APP and APRIL, which account for about 80 percent of Indonesia’s total pulp and paper production, said that they would be open for examination both by Disney and its international environmental organization partner, the Rainforest Action Network (RAN), to prove whet
The Rainforest Action Network, which had been critical of Disney Publishing’s paper policy in a report issued two years ago, praised the move as one that will help slow the deforestation of rainforests, particularly in Indonesia. “Disney’s commitment will reduce the demand for paper made at the expense of rainforests while creating incentives for improved forest management and green growth,” said Lafcadio Cortesi, the Asia director at RAN.
Environmentalists campaigning to prevent the wholesale destruction of the Indonesian rainforest scored a major victory on Wednesday after coaxing the Walt Disney company, one of the world's largest publishers of children's books, to revamp its paper purchasing policies.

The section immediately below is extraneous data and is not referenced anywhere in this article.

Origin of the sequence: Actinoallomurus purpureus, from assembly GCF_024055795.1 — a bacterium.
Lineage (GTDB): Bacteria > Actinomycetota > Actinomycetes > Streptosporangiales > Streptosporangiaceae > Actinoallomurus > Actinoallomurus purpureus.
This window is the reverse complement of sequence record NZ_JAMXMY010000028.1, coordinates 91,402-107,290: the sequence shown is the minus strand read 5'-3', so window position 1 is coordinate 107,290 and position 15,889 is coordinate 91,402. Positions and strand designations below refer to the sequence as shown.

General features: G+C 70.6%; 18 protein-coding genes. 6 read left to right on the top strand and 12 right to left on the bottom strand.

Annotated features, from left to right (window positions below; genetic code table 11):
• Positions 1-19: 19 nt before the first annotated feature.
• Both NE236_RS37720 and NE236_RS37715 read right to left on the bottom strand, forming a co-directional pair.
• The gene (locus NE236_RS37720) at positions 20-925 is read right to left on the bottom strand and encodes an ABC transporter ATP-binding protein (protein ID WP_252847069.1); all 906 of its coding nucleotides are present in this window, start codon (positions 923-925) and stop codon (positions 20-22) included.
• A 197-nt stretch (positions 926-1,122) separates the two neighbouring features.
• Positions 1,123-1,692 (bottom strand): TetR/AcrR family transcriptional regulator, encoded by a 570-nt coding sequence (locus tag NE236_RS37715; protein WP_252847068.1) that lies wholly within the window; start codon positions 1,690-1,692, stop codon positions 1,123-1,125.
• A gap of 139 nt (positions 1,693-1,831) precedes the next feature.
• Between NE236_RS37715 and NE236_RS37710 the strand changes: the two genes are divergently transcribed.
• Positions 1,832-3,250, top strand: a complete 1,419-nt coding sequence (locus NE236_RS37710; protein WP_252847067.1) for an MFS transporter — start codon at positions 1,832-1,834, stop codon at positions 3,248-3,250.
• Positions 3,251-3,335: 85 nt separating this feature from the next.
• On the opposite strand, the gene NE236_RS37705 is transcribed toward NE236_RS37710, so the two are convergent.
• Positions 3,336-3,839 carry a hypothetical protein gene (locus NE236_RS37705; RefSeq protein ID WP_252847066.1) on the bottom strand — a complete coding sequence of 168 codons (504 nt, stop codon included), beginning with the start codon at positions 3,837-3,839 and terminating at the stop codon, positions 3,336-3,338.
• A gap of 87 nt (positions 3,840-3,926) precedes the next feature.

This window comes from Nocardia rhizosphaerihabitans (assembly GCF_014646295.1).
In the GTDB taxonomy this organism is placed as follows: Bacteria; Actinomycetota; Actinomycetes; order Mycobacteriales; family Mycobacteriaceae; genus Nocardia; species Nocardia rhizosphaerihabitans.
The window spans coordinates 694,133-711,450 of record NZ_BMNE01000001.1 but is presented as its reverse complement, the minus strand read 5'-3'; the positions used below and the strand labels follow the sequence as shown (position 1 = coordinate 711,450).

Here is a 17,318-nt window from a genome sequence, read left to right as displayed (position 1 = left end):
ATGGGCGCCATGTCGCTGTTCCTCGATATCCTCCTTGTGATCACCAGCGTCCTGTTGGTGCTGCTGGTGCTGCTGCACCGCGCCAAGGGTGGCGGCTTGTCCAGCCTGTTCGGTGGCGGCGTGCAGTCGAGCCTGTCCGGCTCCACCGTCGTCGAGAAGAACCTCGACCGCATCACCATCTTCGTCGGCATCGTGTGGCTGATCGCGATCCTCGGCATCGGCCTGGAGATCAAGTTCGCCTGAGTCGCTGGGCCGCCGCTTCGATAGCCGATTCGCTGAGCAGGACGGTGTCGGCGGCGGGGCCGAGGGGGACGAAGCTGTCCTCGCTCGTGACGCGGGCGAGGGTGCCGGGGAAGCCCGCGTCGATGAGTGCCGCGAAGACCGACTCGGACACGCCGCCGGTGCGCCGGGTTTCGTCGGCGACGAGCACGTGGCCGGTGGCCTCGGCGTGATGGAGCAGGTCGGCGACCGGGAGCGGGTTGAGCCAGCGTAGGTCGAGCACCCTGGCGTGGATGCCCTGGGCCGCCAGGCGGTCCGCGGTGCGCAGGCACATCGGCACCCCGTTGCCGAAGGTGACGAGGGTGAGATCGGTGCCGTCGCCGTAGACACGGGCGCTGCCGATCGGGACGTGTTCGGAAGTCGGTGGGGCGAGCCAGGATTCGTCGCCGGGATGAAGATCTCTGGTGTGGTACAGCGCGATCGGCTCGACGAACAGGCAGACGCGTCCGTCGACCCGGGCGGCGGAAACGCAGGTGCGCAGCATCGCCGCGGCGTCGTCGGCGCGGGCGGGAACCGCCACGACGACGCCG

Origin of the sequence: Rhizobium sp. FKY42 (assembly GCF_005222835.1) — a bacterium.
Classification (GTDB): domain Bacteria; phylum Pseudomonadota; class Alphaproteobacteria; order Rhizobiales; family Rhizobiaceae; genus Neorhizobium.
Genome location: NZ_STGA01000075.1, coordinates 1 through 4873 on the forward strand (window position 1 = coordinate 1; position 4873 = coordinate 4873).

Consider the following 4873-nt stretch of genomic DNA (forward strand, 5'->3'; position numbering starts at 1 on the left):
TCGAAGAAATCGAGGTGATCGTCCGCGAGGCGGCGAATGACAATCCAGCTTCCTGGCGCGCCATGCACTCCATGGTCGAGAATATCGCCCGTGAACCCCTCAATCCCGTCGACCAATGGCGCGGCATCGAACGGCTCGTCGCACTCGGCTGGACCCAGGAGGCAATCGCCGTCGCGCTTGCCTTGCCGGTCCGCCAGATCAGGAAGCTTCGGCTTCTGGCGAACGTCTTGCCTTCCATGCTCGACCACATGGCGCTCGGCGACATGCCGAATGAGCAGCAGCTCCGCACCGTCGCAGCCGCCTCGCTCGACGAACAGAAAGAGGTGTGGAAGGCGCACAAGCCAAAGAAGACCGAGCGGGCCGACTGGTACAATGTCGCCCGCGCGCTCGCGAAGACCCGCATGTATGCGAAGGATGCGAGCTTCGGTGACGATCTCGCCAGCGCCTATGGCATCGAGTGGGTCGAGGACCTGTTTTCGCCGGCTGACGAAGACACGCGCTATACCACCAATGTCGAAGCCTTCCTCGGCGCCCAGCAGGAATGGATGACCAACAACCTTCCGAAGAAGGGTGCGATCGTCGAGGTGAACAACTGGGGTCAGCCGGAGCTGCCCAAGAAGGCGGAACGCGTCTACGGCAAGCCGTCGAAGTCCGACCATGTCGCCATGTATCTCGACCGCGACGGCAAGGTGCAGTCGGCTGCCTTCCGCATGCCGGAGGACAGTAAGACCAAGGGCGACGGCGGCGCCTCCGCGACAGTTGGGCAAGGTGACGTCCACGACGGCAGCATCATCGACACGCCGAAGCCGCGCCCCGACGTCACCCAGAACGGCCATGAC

Environmentalists who had pushed for the changes praised Disney's decision as a major step to protect forests, the homes of animals that have inspired popular Disney characters in movies such as "The Lion King" and "The Jungle Book."
HOUR 2 Trans-Pacific Partnership Precautions While governments may hail the passage of trade agreements like NAFTA and CAFTA, workers may take a more cautious view, to say the least. Another trade agreement is in the works, the Trans-Pacific Partnership or TPP. The Oregon Fair Trade Campaign calls the Trans-Pacific Partnership "the most important thing you've never heard of." You'll hear more about it, and the reservations about it, in this hour.